The year in which these photographs were made, 1970, was a pivotal one for Nakamura. It was the year he sidelined a career in commercial photography and photojournalism to cofound the Asian American media artist collective Visual Communications (VC) with Duane Kubo, Alan Ohashi, and Eddie Wong, and with my father as board chairman. Nakamura had graduated from Art Center (now the Art Center College of Design in Pasadena) with a specialization in photography and in a short amount of time found incredible success. He, along with my father, worked in the studio of Charles and Ray Eames in the late 1960s. Nakamura photographed many influential people and things—some of it idiosyncratic, such as the folk art collection of Alexander Girard—for magazines such as Life, Collier's, and McCall's. It is critical to recognize that although committed to a form of oppositional cultural politics, Nakamura and my father were also educated within and aware of the vanguard of artistic practice. (My father had attended Art Center, Chouinard, and UCLA.) But increasingly Nakamura recognized that the battleground of representation was central to achieving an equitable society.
In the early 1970s Nakamura was enrolled at UCLA's film school and became associated with the new Ethno-Communications program, with which African American filmmaker Charles Burnett and Chicano filmmaker David Garcia, among other artists of color, were also affiliated. Nakamura individually, and with his collaborators at VC, created landmark films exploring the Asian American experience. The morass of Vietnam and the legacy of the World War II incarceration were the crucial backdrop. It is no coincidence that VC's initials also held significance in contemporary parlance for the Viet Cong. Manzanar (1972), which Nakamura produced as part of his MFA thesis, meditatively explores the physical terrain of the former concentration camp site to mine the psychic, political, and emotional toll of the incarceration and its aftermath. The introspective tone, combined with its searing political indictment, has become an influential model of filmic exposition.# Wataridori: Birds of Passage (1974), a documentary produced under the auspices of VC, represents a hallmark of Nakamura's and VC's practice. It focuses on the first-person perspectives and lives of Japanese immigrants and tacitly argues that a fuller picture of the collective American experiences can emerge from individual stories of ordinary people.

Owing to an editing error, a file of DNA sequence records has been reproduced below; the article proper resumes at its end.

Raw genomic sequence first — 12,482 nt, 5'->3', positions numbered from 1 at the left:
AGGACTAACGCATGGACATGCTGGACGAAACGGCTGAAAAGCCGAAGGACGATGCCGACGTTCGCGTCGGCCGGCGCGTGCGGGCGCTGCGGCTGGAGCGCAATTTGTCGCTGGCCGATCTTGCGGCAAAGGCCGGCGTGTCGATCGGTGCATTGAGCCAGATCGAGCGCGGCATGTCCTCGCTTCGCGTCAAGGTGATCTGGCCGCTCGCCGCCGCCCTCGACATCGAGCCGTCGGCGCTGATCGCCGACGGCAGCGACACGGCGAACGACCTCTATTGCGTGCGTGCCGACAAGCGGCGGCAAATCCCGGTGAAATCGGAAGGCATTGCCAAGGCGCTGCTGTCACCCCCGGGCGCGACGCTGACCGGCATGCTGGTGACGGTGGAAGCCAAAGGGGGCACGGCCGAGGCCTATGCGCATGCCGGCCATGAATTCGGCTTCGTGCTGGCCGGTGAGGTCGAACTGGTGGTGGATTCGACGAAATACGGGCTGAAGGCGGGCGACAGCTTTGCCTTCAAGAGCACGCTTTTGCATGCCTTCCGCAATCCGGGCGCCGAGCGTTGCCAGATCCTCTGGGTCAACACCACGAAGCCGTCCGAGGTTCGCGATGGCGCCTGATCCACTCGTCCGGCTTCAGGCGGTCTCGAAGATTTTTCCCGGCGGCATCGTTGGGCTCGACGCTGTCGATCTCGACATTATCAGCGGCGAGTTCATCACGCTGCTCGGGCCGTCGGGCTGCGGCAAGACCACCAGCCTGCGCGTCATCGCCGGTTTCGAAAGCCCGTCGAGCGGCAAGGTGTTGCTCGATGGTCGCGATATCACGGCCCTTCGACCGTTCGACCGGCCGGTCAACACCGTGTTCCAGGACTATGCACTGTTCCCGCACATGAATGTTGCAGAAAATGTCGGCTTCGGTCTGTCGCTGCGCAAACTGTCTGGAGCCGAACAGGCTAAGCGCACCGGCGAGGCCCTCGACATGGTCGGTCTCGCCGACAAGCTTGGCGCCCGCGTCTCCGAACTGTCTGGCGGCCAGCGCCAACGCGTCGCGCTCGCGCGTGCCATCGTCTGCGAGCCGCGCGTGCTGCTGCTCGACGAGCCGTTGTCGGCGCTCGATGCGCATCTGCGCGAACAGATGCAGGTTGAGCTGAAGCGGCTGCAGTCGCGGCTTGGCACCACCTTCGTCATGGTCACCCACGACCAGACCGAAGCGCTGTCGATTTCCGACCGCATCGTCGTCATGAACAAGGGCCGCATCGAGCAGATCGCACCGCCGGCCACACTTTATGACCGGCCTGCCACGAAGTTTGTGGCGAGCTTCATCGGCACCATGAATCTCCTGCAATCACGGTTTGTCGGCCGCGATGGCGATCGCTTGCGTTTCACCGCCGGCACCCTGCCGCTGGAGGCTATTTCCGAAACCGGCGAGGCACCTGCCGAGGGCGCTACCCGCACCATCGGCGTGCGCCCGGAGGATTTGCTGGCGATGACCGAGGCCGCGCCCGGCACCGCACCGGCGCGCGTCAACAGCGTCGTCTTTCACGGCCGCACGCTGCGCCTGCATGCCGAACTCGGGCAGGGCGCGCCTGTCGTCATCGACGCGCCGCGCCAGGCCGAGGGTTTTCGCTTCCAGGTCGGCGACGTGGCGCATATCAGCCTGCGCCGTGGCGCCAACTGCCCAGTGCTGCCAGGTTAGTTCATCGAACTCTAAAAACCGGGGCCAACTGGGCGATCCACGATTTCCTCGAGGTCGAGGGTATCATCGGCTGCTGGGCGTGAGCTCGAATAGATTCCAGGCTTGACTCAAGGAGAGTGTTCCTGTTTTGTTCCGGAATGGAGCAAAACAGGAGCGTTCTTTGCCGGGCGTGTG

As a community-focused educational organization, VC envisioned media as a key vehicle for community empowerment and the development of grassroots critique in photography, audio, film, and video. With VC's founding, Nakamura and his cohorts collected old family photographs to establish a photo archive and organized an influential exhibition about the World War II experience, innovatively designed using cubes for easy transport to and installation at community centers, libraries, and colleges. In 1980 VC produced its first feature-length film, Hito Hata: Raise the Banner, which charts the life of a Japanese immigrant bachelor against the sweep of the twentieth century. (I had the job of making origami paper cranes for a climactic scene and appeared as an extra. My role: Japanese American Girl.)
While Nakamura's stature as a pioneering Asian American filmmaker and community activist is without question, the portraits he made for Black Art in L.A. demonstrate a crucial, if little understood, aspect of the city's cultural terrain. Theorists of Los Angeles have characterized it as a dispersed, disintegrated, and fragmented metropolis, deeply divided socially and too disjointed to generate a vital public life.# Even if one accepts this dystopic vision of the city, there are moments of cross-cultural flowering, often in modest places such as the Da Vinci Gallery at LACC. My father understood this and so did Nakamura. In his photographs of Saar, Outterbridge, and others, the artists are portrayed as commanding their creative space and image, claiming a place for themselves and their art.